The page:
So that gave me another simple thing to try. I took the first 0xc95 bytes from the good file, and byte 0xc95 onwards from the small corrupt file, and concatenated them.

head -c 3221 tinytest_notbroken.m4a > fixtest-1.m4a
tail -c +3222 tinytest_broken.m4a >> fixtest-1.m4a

After this, fixtest-1.m4a played in mplayer. It printed lots of warning messages while it did so, but whatever.

So I did the same thing with the target file, and recovered two seconds of the original audio. I could report to my friend that it started with him saying "um".

This is what I was expecting, since the good recording was only two seconds, and it would presumably have had the length in the header. But now I needed to work out how to lengthen it.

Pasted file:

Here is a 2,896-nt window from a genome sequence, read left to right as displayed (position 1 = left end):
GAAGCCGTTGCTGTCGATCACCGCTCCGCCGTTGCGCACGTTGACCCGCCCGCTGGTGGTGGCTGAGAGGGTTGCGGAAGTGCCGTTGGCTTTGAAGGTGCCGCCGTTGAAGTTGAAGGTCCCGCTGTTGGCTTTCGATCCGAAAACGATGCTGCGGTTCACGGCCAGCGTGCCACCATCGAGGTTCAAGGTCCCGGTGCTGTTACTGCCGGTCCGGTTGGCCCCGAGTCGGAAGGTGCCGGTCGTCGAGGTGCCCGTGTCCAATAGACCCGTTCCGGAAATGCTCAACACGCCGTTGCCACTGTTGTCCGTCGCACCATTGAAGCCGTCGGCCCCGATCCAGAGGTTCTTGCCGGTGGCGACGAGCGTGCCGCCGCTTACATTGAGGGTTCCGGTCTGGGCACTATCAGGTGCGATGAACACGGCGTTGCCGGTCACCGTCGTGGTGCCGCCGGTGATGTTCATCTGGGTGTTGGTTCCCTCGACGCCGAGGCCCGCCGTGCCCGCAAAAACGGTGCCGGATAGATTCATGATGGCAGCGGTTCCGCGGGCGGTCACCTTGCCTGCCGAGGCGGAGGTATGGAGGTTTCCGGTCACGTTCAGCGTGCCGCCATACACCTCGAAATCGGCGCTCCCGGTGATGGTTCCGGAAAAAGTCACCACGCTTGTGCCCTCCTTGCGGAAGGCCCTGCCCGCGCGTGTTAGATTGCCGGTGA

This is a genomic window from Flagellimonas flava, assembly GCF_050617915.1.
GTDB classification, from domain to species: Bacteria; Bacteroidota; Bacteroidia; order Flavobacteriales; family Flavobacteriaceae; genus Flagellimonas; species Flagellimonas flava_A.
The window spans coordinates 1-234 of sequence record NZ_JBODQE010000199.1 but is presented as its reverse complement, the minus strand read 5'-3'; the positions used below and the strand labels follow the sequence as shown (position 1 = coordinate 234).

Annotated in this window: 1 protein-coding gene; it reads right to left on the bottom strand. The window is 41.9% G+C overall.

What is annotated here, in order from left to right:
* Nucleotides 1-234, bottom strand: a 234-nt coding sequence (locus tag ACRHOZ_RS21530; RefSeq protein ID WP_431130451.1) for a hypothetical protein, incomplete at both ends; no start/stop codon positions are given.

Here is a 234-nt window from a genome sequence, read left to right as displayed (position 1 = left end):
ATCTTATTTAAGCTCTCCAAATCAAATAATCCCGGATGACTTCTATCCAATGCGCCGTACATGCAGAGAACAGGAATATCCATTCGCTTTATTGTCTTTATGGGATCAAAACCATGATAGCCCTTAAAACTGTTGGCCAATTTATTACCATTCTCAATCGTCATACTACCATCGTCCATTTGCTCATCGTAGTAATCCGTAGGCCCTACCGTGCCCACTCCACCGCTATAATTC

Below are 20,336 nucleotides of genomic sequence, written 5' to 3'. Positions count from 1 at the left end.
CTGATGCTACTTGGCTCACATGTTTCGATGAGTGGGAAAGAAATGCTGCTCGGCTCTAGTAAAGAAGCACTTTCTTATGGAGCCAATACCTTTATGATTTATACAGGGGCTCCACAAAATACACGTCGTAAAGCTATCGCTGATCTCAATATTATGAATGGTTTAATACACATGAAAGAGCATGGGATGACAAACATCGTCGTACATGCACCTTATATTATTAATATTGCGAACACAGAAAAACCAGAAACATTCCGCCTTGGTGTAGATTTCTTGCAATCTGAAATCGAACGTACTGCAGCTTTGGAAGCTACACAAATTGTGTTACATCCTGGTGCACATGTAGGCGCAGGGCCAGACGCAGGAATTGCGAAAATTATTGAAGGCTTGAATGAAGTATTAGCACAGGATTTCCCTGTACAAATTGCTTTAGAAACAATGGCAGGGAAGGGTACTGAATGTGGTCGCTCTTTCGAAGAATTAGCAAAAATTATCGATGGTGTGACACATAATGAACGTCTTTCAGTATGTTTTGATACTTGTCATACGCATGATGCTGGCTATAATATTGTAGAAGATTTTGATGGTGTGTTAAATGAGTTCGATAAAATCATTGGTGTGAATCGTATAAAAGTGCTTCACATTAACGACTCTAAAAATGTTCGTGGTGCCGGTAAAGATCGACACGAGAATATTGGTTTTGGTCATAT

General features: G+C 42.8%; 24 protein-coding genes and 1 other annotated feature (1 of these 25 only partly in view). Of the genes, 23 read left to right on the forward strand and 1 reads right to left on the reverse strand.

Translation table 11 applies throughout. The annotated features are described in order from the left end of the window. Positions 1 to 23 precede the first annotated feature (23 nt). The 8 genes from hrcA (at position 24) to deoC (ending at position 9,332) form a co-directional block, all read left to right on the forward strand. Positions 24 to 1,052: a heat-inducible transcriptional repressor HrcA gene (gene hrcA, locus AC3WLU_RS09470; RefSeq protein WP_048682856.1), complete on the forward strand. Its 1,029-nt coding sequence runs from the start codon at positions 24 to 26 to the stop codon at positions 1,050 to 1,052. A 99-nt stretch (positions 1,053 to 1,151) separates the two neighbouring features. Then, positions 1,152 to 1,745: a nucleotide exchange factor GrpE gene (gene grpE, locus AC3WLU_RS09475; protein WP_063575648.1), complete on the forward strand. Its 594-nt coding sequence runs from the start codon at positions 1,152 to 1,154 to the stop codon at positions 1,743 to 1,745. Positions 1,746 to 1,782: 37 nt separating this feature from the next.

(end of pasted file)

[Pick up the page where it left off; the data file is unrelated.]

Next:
I played around with ffmpeg, but it didn't seem to have an option for "ignore the audio duration stated in the header", so it seemed I would have to fix the header myself.

ftyppm42 seemed like it might be a file type indicator, so I googled that. A few clicks led to the MP4 registration authority, which suggested that the relevant standard was called "ISO/IEC 14496-14". So I then googled "ISO/IEC 14496-14 track header", and found a pdf of the relevant standard. Unfortunately this is a high-context document, I didn't particularly understand it, and it didn't help me very much.

I also found wikipedia on MP4, which pointed me to ISO base media file format, ISO/IEC 14496-12. Google then gave me a pdf of that standard, which was much more detailed, helpful, and lengthy.